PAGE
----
1887

Abstract

The overall value of Irelands beef exports is worth approximately €2.5bn which is an annual increase of 5 % in 2017. However, the beef industry faces many challenges to export products to distant markets including a short shelf life and other economic losses that are mainly caused by microbial contamination. One of the simplest approaches to limit this contamination on the surfaces of beef carcasses is to use alternative carcass chill regimes. Carcasses underwent an industry standard chill process (10 °C for 10 h followed by 0 °C for 38 h) and were compared with carcasses that underwent a more rapidly chilled process (0 °C for 5 h and −2 °C for 3 h). Bacterial concentrations (mesophilic and psychrophilic total viable counts, total Enterobacteriaceae counts, Lactic Acid Bacteria, Pseudomonas spp., Brochothrix thermosphacta, Clostridium spp.), physiochemical (pH, temperature, water activity (aw)) and organoleptic (colour, odour, texture) changes were monitored throughout the entire beef food chain (carcass → primal → retail steak) until end of shelf life. Rapidly chilled carcasses had significantly (P<0.05) less bacterial surface contamination compared to conventionally chilled carcasses. There was also significantly (P<0.05) less evaporative loss on carcasses and primals which will have a positive economic impact on the beef industry. This longitudinal study is one of the largest trials ever performed on beef shelf life extension.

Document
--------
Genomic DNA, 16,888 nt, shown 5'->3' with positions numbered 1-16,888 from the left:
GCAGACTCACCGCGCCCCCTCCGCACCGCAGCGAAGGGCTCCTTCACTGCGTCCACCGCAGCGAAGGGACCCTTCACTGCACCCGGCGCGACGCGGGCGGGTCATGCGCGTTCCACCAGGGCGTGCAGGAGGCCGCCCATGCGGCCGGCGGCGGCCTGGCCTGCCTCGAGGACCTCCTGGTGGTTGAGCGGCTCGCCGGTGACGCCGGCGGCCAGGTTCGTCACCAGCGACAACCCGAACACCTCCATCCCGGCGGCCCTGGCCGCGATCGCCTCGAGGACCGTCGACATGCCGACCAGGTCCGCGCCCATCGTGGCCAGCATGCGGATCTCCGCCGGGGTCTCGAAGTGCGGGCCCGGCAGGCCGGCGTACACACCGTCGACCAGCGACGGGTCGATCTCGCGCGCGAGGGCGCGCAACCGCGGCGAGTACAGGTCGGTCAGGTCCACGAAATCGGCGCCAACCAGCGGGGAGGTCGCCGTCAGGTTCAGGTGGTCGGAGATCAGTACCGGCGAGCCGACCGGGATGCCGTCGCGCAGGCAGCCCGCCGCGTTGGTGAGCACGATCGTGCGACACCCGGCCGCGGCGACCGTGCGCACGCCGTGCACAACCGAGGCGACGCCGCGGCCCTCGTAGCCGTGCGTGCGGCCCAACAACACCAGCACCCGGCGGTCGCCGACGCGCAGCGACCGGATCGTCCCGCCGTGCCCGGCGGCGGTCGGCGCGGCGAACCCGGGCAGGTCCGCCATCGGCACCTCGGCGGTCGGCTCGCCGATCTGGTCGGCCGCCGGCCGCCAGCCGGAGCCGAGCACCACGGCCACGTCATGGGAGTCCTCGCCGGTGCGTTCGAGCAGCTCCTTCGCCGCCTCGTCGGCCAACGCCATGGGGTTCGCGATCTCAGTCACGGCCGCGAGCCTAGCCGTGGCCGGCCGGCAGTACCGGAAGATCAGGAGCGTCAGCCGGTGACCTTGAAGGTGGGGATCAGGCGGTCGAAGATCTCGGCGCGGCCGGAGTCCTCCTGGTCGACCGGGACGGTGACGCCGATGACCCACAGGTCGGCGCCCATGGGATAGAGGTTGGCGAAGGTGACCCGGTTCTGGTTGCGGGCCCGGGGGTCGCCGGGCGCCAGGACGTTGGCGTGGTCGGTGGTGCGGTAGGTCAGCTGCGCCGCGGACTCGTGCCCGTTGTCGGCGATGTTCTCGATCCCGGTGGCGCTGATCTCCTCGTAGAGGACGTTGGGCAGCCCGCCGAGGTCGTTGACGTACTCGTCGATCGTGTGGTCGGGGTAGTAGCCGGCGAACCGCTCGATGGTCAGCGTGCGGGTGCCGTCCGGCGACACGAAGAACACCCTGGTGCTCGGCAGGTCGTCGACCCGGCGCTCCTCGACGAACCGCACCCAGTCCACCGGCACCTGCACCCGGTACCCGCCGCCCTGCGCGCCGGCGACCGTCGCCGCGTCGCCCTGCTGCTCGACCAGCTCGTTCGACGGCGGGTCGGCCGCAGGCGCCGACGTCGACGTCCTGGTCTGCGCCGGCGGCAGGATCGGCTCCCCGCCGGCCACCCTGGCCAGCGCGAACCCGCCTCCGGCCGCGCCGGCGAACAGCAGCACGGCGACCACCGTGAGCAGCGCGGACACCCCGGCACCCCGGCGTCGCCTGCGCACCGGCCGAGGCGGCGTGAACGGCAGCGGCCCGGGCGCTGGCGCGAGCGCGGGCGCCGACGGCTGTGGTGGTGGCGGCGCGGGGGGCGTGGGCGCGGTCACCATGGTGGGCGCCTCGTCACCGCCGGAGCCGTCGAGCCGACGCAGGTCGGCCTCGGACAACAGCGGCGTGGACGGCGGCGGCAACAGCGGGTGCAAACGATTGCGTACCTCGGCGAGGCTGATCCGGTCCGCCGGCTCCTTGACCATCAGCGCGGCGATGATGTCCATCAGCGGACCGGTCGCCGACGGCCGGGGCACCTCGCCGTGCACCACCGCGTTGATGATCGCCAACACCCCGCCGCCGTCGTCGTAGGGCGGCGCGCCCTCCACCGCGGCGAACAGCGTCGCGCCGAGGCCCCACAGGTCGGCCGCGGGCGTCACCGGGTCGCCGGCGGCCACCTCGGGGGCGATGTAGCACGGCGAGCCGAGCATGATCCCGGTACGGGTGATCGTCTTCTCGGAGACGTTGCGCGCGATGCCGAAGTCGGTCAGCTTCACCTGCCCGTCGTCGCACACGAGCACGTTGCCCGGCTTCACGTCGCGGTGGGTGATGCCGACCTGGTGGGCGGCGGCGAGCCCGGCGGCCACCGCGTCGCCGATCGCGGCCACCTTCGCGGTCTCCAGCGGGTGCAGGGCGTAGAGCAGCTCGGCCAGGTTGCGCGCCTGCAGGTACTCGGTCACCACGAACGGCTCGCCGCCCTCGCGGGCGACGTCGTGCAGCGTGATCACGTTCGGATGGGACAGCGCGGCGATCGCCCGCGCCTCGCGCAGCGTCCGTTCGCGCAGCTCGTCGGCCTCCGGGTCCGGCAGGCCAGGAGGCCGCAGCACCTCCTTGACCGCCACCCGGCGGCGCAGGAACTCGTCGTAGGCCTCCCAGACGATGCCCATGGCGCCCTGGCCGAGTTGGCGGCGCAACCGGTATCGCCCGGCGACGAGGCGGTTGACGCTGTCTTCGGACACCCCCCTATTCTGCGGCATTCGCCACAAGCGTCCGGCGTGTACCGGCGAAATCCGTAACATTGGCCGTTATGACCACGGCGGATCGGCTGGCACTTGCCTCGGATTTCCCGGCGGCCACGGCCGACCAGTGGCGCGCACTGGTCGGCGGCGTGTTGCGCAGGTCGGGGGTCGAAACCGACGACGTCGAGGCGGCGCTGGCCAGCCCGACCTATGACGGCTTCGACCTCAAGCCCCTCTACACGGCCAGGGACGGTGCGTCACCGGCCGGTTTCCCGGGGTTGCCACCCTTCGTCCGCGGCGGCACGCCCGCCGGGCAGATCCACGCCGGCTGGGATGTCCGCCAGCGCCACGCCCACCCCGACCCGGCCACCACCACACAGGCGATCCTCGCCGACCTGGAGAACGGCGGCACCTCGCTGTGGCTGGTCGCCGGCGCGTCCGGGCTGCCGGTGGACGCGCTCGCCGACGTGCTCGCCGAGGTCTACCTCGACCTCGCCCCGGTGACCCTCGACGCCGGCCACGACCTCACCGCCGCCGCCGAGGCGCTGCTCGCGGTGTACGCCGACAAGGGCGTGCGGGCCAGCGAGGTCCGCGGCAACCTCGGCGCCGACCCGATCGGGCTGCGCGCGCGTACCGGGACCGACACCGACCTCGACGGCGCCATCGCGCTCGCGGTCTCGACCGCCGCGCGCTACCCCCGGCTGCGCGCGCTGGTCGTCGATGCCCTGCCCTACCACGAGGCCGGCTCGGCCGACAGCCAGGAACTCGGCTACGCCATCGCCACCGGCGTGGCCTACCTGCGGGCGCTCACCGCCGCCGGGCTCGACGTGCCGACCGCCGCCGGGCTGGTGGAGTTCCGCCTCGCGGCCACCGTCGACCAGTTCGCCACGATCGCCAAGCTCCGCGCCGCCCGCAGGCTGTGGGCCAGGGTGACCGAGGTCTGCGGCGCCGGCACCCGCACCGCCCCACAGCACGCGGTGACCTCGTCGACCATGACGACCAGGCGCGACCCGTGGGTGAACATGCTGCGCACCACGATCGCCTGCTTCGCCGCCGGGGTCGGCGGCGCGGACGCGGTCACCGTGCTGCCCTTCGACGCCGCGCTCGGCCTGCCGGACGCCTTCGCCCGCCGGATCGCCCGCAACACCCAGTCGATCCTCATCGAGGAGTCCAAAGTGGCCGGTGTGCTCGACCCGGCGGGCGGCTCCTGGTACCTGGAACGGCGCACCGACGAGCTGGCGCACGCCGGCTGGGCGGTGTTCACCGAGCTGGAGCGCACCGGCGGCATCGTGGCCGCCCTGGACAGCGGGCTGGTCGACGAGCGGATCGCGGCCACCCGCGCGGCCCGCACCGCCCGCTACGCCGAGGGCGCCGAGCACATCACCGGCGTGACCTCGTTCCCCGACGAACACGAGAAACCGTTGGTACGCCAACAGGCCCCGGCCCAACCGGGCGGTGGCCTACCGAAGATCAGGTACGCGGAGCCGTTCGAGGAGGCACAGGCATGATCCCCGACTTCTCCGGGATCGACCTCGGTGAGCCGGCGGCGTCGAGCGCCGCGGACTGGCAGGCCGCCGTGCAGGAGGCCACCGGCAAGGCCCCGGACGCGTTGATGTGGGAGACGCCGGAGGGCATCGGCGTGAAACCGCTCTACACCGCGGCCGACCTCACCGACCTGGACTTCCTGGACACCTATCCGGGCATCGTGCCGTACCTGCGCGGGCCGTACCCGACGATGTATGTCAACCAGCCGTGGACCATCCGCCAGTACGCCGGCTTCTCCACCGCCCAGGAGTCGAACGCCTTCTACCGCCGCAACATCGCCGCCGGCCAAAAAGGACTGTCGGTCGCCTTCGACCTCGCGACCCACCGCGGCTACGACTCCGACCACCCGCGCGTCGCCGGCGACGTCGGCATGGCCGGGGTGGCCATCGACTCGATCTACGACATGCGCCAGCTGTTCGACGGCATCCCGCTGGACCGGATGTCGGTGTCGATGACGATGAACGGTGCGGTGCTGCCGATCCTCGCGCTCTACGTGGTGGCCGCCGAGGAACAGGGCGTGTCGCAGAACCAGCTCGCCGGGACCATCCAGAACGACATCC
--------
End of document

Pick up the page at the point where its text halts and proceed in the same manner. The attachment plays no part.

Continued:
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/content/journal/acmi/10.1099/acmi.ac2019.po0423
2019-04-08
2020-01-25
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http://instance.metastore.ingenta.com/content/journal/acmi/10.1099/acmi.ac2019.po0423
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